Leading Article: Hague's big challenge - unity and, er, ideas

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The Independent Online
The case for William Hague was easier to set out at the start of the Conservative leadership election than at the end of it. Although this newspaper's sympathies leant towards Kenneth Clarke, it was possible to give Mr Hague the benefit of the doubt. There was an uncertainty in his manner and a nagging question of what he stood for, but it could be imagined that these would be overcome as he grew in confidence. He seemed intelligent, relatively open-minded and, above all, he appeared to recognise the scale of the challenge presented by New Labour. It was Mr Hague who wrote an article in the Spectator which would not have looked out of place in the New Statesman under a Tony Blair byline, circa 1994. Mr Hague's youth alone cast him more convincingly than Mr Clarke as the man to modernise the Tory party.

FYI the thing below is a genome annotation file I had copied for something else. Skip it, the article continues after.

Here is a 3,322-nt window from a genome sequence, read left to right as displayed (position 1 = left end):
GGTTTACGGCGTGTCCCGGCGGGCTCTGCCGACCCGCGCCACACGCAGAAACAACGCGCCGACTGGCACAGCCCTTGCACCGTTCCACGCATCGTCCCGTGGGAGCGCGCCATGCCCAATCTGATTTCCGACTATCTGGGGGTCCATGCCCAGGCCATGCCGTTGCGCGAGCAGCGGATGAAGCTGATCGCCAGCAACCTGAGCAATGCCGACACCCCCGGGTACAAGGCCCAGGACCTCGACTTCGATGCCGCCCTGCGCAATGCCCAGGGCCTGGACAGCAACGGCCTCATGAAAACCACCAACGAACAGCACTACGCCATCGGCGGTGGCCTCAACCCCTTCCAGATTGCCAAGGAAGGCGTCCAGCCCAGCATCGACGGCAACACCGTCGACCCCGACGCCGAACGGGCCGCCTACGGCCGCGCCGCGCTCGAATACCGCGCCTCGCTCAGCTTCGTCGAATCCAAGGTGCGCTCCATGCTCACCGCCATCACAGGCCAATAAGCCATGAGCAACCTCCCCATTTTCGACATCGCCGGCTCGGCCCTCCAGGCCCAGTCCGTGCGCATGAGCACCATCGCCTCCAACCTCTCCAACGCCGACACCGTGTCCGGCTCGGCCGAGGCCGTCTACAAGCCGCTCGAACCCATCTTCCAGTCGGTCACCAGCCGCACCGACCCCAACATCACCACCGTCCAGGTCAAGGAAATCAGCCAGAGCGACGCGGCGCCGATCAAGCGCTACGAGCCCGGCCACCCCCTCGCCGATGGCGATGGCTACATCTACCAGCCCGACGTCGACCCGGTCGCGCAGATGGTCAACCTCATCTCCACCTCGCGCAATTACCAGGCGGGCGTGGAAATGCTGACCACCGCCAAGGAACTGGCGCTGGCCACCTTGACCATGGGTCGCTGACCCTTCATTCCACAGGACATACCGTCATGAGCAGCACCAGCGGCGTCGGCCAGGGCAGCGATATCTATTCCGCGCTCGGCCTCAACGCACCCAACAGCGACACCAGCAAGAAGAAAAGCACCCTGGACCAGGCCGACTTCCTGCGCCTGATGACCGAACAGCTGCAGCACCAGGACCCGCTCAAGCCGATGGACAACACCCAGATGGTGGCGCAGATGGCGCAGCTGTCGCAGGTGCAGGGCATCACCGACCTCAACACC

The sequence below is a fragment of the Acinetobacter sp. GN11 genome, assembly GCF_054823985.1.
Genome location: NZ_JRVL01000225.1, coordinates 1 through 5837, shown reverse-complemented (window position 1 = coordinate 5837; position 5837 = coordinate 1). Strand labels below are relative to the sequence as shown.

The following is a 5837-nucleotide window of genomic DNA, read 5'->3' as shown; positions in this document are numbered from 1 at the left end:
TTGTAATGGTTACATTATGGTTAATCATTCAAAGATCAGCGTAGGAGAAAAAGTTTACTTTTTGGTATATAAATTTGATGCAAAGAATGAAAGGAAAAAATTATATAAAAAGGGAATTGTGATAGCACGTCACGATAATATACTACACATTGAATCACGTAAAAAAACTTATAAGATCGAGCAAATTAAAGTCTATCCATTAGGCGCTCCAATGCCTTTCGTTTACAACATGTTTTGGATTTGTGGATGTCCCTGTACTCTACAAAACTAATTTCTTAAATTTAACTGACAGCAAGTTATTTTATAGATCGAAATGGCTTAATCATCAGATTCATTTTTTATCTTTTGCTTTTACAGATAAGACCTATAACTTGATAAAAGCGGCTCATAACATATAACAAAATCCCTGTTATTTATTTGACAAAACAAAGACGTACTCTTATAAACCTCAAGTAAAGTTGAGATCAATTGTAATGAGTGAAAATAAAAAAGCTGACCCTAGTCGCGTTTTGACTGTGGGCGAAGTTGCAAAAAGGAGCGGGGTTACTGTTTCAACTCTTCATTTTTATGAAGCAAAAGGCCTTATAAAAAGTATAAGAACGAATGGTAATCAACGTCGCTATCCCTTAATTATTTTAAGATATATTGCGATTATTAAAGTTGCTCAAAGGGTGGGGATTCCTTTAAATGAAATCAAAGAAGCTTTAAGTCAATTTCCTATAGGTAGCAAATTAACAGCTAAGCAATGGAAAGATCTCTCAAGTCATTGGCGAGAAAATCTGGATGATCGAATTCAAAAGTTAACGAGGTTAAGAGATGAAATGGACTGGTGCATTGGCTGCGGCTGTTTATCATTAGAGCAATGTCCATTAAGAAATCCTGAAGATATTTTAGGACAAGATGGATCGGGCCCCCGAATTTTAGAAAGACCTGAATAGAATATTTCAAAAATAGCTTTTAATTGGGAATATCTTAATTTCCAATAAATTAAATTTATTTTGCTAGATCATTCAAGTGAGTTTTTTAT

That, then, was the case for Mr Hague some weeks ago. But he did not have a smooth leadership campaign. The election tested him and found out some of his weaknesses. His spatchcocked deal with Michael Howard at the start could have been passed off either as evidence of an attractive modesty or as an impressively subtle feint. But then a series of mistakes, particularly in his handling of the European issue - the only policy issue of the campaign - betrayed an uncertain pair of hands and conveyed a muddled message. The Thatcher endorsement was a disaster. This staged event was deemed necessary by the public relations advisers as a response to the Clarke- Redwood "instability pact", but the judgement was faulty. To have the candidate of the "fresh start" endorsed by the Undead Baroness, still keening for a seven-year-old betrayal unavenged, made no sense. It means Mr Hague's leadership is in hock to the past, because Lady Thatcher and her dwindling band of torch-carriers will always be able to claim that it was she who pushed him over the finishing line. He managed to start as the unity candidate and ended as the candidate of division, with nearly half of his colleagues feeling excluded.